To use this device, you'll need a mobile running Android 2.3-plus, iOS 6-plus, Windows 7 or 8, Mac OS 10.7-plus, or Chrome OS.
Chromecast currently is burdened with a relatively limited feature set, and requires a hearty Wi-Fi network to be effective. Those concerns are more than balanced out by the extremely reasonable $35 price.
DLNA is a broad standard for sharing media over a network. Unlike Chromecast and AirPlay which only do A/V feeds, DLNA can push audio, visual, and data around easily using a Wi-Fi or Ethernet connection. So not only can you push pictures and music from your phone to your TV or stereo, you can also send a file from your laptop to your home's network printer without plugging in.
This system is built on the Universal Plug and Play (UPnP) architecture. UPnP determines what kind of device it is—either a server, where the media is coming from; renderer, where the media is displayed; or controller, which dictates playback—and DLNA specifies the file types and playback options that those devices can utilize.
To work, the DLNA system needs two components: a server and a client. The client can be any DLNA enabled device. There are over 18,000 such DLNA-certified gadgets on the market today—everything from stereos, Blu-ray players and TVs like LG's flagship 8600 series to refrigerators and digital picture frames. DLNA servers, on the other hand, are slightly less ubiquitous. Windows 7 devices running Media Player 11, for example, can natively act as a DLNA server. Apple products, however, lack all DLNA capabilities on account of the company's AirPlay system, which does largely the same thing but locks customers into the Apple ecosystem.
Mobile High-Definition Link (MHL) is what AirPlay and Chromecast would be without the wireless connectivity. This standard pushes AV data from a mobile device to an HDTV or audio receiver using a physical cable—typically with microSD to HDMI connectors. Like its wireless brethren, MHL supports up to 1080p video as well as eight-channel (7.1 surround) audio.
There are a number of MHL-enabled devices—AV receivers, TVs, component players, and whathaveyou—on the market. The Roku Streaming stick is a popular MHL device. And for legacy products that don't support MHL, you can also use an MHL-HDMI adapter. Unlike the Chromecast, which needs a separate USB connection to draw power, devices using MHL are powered from the TV through the one cord. What's more, the MHL standard allows users to control the attached device using the TV's existing remote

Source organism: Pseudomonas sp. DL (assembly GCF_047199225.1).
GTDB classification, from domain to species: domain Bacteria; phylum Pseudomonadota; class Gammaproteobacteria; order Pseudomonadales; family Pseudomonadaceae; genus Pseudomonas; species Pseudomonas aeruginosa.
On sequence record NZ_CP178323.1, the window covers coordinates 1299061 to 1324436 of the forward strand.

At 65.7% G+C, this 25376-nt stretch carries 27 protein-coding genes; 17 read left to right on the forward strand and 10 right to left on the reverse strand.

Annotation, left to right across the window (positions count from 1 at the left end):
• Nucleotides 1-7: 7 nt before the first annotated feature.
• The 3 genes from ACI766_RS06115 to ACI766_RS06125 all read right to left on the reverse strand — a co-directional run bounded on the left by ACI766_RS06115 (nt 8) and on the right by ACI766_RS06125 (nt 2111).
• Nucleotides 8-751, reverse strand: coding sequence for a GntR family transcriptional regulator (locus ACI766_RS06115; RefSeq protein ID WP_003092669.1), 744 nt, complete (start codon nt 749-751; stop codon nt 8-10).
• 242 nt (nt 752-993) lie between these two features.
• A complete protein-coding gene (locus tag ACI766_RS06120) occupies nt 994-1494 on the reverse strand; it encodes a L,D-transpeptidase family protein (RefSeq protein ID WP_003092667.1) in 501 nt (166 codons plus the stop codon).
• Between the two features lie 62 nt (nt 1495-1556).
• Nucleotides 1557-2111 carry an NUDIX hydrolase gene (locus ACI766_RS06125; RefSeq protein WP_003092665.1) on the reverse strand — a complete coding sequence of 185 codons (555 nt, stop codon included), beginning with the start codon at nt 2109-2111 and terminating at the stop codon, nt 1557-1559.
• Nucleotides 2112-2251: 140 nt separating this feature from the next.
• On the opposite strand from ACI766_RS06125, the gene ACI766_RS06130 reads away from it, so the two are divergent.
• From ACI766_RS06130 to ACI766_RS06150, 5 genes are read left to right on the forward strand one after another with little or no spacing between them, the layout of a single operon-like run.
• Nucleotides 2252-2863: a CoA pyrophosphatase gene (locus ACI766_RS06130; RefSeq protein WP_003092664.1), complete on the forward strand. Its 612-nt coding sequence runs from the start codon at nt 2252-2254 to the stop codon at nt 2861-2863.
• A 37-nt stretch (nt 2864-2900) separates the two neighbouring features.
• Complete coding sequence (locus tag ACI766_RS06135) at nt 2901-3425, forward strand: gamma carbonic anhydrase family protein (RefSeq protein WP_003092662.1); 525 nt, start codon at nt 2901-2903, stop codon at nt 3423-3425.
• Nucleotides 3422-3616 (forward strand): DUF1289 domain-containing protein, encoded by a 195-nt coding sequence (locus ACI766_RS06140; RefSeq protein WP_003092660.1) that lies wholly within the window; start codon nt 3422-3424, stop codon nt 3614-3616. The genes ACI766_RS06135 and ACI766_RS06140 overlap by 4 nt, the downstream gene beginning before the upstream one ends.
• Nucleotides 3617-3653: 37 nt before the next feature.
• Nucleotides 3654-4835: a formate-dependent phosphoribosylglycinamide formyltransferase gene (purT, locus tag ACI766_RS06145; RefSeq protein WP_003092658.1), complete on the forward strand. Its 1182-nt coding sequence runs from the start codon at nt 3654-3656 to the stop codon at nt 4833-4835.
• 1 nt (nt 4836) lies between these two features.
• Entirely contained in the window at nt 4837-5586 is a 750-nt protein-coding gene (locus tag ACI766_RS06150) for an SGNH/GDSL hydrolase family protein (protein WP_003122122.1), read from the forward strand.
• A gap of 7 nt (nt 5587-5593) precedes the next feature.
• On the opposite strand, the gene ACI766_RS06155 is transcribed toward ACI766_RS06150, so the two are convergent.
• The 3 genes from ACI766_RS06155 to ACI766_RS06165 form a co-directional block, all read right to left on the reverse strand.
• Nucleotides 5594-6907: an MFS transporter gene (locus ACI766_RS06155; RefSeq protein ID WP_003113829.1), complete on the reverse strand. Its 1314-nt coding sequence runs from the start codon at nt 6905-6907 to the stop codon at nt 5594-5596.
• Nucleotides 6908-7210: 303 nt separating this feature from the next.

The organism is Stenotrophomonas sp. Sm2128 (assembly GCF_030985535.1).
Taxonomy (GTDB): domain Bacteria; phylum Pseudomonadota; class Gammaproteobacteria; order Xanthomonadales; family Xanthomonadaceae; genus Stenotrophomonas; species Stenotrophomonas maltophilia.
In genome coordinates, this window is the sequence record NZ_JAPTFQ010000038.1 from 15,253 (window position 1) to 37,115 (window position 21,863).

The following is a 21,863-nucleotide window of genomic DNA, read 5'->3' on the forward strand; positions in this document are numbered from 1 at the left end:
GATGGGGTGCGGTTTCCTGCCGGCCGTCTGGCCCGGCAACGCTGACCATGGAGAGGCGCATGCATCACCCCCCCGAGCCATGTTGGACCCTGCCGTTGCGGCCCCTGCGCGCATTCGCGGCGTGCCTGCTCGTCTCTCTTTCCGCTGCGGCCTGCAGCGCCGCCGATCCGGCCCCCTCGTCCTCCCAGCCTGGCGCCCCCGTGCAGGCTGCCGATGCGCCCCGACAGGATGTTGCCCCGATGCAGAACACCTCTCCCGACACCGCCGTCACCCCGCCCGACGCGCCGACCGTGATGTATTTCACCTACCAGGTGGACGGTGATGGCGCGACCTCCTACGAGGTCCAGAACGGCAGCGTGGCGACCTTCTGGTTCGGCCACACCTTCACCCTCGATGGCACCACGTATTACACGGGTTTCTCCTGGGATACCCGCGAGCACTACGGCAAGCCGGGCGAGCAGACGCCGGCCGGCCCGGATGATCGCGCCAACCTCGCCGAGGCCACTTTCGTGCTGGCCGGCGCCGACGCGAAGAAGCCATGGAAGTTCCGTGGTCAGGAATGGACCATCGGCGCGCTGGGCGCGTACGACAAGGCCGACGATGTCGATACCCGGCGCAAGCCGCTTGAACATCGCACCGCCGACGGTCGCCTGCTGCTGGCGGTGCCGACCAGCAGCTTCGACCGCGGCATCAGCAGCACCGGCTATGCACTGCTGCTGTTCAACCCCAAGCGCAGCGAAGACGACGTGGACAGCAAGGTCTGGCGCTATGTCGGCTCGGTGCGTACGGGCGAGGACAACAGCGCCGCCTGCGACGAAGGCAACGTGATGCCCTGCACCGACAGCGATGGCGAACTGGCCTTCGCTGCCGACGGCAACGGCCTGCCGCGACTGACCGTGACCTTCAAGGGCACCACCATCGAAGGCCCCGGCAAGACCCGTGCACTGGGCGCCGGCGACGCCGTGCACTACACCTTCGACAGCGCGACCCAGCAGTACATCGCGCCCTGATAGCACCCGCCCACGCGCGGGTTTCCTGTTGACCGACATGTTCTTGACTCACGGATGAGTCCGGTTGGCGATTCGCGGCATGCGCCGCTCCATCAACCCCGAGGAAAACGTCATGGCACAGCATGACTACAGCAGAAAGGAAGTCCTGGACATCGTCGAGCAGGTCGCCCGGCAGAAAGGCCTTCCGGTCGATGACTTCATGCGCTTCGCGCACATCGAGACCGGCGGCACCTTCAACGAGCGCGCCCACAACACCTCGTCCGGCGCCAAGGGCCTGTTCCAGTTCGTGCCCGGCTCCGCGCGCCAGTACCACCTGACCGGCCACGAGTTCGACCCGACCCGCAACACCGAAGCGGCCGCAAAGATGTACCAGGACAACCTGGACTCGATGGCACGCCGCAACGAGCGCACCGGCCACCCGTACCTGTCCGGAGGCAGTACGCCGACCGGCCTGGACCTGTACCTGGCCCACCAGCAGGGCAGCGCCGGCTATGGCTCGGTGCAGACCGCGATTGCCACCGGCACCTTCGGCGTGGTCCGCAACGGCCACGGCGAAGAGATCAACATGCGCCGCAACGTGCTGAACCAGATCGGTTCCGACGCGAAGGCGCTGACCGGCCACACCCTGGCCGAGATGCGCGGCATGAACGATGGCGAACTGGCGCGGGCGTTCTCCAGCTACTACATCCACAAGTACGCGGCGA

Miracast is a relatively new player to the media sharing game. It was developed in 2010 as an open source, wireless screencast standard alternative to AirPlay created by the Wi-Fi Alliance. The Galaxy SIII and LG Optimus G are two examples of the many Miracast devices on the market.
Being P2P, Miracast doesn't necessarily require a central router or access point in order to work. Instead, it can use a Wi-Fi Direct connection (itself the product of an earlier attempt by Wi-Fi Alliance member Intel at screen sharing called Wi-Di, or Wireless Display) to create an ad hoc network similar to what Bluetooth does. As we've explained before, Miracast is "effectively a wireless HDMI cable, copying everything from one screen to another using the H.264 codec and its own digital rights management(DRM) layer emulating the HDMI system."
Miracast allows users to mirror up to 1080p video and 6-channel (5.1 surround) audio between any two devices, regardless of brand, no wires required. Both devices do have to be Miracast certified, however, but just as with DLNA, there are adapters available for legacy gadgets.
Since Apple already has AirPlay, Miracast is found primarily on Android platforms 4.0-plus and is expected to be a native ability of both Windows 8.1 and Blackberry 10.2 when they drop later this year.